THE DEAD PLACE by Stephen Booth

THE DEAD PLACE

KIRKUS REVIEW

A thorough, and thoroughly ghoulish, primer on death rituals.

While DS Diane Fry tries to puzzle out the identity of the anonymous caller cryptically suggesting that he’ll murder unless she stops him, DC Ben Cooper has two tasks: discover who shot Graceless, Tom Jarvis’s hound, and put a name to the pile of female bones found in the woods at Ravensdale. Facial reconstruction leads to the identification of Audrey Steele, but Ms. Steele was supposedly cremated 18 months ago, the funeral handled by the venerable firm of Hudson and Slack. If she wasn’t in the casket, who was? The trail to the answer will wend past the Eden Valley Crematorium—and include much discussion of decomposition rates, body fluids and the comparative weight of male and female final ashes, with gruesome historical insights provided by a haughty thanatology professor—before settling down to outbuildings on Alder Hall, an unoccupied estate up for sale. Arson will impede the investigation, and more bodies will pile up before Fry and Cooper’s original cases collide in a bang-up finish.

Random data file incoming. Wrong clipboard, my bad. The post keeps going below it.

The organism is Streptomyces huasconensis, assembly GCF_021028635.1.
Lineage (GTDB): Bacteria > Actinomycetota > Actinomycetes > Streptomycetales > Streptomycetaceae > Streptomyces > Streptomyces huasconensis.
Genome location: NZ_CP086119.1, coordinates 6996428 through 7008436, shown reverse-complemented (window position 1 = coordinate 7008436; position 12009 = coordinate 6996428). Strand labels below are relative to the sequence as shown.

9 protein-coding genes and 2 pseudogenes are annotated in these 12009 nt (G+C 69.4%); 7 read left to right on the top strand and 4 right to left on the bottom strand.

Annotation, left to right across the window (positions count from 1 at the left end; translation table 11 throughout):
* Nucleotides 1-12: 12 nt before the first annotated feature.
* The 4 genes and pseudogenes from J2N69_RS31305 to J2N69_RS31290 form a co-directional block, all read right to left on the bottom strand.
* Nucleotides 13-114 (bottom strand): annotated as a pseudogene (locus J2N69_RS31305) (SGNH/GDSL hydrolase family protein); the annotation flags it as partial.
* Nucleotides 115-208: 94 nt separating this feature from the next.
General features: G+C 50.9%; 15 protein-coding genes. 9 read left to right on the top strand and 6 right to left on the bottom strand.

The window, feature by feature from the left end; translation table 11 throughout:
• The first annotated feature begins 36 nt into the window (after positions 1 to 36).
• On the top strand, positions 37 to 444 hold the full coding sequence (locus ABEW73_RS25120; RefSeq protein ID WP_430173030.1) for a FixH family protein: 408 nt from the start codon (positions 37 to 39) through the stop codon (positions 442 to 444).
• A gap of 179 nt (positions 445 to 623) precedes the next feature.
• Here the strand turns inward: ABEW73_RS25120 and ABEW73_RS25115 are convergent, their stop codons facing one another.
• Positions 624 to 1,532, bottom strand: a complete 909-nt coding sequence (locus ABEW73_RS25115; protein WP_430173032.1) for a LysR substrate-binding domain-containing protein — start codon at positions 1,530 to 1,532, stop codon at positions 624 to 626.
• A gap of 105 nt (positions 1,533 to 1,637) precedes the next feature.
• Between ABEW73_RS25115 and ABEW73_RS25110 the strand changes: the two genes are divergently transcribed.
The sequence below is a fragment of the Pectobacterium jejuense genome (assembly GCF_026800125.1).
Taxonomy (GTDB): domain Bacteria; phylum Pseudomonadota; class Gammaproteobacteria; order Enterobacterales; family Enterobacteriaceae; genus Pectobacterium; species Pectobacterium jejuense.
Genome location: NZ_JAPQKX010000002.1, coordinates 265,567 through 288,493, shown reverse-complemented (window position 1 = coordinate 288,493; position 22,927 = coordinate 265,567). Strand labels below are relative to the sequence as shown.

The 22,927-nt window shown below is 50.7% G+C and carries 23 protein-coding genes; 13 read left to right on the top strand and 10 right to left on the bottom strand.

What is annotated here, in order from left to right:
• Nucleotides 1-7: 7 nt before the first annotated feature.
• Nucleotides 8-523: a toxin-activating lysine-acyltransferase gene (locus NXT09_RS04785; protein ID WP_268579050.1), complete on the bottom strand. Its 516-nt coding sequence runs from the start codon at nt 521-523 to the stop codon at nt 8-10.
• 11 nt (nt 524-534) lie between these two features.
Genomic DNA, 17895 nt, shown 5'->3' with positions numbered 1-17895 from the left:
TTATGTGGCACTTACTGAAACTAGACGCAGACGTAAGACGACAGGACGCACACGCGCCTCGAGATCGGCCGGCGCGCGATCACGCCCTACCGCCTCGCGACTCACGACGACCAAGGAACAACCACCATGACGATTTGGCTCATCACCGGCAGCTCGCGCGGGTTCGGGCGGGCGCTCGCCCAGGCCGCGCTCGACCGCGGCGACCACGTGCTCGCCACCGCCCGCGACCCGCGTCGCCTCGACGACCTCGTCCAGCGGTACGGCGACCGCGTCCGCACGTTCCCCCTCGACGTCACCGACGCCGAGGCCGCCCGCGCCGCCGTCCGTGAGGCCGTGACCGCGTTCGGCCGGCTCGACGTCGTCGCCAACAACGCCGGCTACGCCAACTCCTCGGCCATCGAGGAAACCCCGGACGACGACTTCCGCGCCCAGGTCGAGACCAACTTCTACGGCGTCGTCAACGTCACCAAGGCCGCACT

Fry and Cooper (One Last Breath, 2006, etc.) are not the most companionable characters to spend time with, and their author’s penchant for lecturing rather than storytelling is another turnoff. Fans of real-life body-snatchers Burke and Hare, however, may find some refreshing moments here.

Pub Date: May 1st, 2007
ISBN: 0-385-33906-2
Page count: 400pp
Publisher: Bantam
Review Posted Online:
Kirkus Reviews Issue: March 1st, 2007




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